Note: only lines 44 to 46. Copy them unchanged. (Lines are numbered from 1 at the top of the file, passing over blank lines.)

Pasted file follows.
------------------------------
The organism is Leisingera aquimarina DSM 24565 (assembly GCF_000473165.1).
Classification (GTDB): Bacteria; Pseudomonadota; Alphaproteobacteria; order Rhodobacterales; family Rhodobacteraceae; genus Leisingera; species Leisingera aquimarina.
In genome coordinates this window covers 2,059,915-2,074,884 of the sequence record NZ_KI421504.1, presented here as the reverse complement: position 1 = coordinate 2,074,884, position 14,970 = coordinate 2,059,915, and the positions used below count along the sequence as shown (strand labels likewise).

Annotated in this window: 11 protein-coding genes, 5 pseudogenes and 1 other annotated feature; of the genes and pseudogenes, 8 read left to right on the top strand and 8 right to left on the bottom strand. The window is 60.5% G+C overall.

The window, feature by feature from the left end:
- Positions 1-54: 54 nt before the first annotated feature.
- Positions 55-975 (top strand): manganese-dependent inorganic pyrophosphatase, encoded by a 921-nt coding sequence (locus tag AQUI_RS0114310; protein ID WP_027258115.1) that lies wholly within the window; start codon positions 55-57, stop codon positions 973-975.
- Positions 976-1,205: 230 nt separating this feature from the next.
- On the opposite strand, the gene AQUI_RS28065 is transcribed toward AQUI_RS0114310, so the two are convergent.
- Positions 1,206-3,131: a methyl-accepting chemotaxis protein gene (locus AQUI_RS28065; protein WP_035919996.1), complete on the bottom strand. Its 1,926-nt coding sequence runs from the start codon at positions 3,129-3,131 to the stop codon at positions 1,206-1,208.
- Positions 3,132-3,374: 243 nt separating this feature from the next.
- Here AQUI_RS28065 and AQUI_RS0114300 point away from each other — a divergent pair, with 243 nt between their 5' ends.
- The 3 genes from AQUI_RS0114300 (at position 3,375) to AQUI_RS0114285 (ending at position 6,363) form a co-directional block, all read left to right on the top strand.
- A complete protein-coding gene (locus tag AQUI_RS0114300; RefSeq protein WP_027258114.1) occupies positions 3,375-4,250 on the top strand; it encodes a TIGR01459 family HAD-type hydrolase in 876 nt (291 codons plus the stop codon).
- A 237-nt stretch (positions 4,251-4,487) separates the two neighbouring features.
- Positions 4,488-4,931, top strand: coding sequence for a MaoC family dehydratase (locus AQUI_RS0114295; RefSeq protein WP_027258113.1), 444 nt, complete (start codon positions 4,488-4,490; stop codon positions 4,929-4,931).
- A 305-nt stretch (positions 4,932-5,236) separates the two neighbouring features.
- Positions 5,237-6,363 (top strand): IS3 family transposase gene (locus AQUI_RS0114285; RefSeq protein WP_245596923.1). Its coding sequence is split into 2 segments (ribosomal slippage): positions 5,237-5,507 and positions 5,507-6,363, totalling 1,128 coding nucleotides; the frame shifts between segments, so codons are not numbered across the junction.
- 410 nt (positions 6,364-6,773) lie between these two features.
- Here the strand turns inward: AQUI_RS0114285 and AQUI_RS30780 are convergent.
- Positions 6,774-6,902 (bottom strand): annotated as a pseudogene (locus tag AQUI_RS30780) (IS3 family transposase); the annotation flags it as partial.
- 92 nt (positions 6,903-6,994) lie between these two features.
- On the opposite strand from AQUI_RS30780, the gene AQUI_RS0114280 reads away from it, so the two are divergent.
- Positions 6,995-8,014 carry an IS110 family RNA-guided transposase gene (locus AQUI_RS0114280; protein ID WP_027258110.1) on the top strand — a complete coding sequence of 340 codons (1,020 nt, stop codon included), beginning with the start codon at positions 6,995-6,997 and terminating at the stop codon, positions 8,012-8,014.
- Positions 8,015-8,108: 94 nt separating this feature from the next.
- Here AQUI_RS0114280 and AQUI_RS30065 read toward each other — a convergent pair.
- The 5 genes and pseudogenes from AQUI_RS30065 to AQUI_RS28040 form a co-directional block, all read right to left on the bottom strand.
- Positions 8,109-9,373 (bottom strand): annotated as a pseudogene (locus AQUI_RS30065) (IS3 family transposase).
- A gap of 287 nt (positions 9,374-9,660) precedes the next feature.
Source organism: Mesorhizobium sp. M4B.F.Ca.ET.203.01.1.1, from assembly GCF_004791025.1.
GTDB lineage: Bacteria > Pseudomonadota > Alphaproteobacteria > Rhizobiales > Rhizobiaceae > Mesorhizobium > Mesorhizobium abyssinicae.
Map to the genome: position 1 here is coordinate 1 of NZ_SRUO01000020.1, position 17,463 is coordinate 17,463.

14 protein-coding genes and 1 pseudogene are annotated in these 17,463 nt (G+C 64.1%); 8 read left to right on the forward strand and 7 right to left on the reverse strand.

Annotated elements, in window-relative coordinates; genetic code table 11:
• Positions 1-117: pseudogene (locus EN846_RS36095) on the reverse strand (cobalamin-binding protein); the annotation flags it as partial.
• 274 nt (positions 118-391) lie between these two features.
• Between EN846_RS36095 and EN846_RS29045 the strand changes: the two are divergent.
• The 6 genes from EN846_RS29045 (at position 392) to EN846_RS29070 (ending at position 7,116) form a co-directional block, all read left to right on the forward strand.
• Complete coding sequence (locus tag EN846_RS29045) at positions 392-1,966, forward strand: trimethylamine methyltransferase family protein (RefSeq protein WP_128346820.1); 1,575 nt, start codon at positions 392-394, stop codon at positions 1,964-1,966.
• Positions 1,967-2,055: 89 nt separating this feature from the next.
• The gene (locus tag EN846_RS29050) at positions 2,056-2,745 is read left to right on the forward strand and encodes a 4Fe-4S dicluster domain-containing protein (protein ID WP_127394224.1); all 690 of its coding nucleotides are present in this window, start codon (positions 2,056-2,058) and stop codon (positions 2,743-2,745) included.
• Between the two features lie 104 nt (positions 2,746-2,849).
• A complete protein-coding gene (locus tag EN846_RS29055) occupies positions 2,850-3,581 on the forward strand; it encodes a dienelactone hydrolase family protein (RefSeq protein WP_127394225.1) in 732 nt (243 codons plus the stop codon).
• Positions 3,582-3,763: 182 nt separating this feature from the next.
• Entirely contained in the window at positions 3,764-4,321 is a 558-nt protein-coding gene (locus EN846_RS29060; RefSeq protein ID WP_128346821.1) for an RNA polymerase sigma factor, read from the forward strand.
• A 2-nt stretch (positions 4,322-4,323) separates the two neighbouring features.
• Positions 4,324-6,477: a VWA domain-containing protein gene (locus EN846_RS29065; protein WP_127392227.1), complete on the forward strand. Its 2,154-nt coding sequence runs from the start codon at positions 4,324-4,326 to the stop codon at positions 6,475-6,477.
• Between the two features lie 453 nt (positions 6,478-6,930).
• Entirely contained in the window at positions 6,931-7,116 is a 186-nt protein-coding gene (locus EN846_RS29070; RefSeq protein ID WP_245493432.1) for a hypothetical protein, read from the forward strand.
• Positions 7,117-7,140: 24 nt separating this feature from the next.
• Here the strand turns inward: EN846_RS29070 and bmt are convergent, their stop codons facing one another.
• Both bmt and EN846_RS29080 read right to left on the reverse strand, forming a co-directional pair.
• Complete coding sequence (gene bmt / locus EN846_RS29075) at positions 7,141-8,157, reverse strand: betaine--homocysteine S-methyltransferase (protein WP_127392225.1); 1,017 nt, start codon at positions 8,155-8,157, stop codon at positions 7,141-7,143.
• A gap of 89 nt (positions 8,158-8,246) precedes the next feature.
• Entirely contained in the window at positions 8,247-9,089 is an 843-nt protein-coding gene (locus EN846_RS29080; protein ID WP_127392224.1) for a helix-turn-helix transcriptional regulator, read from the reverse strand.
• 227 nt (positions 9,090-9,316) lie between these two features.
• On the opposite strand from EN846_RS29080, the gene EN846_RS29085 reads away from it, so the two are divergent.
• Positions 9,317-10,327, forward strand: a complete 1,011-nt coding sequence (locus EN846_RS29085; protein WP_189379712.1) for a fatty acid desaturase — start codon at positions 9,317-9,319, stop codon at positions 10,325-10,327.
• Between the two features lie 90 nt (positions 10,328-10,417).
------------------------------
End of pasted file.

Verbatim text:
• Positions 3,582-3,763: 182 nt separating this feature from the next.
• Entirely contained in the window at positions 3,764-4,321 is a 558-nt protein-coding gene (locus EN846_RS29060; RefSeq protein ID WP_128346821.1) for an RNA polymerase sigma factor, read from the forward strand.
• A 2-nt stretch (positions 4,322-4,323) separates the two neighbouring features.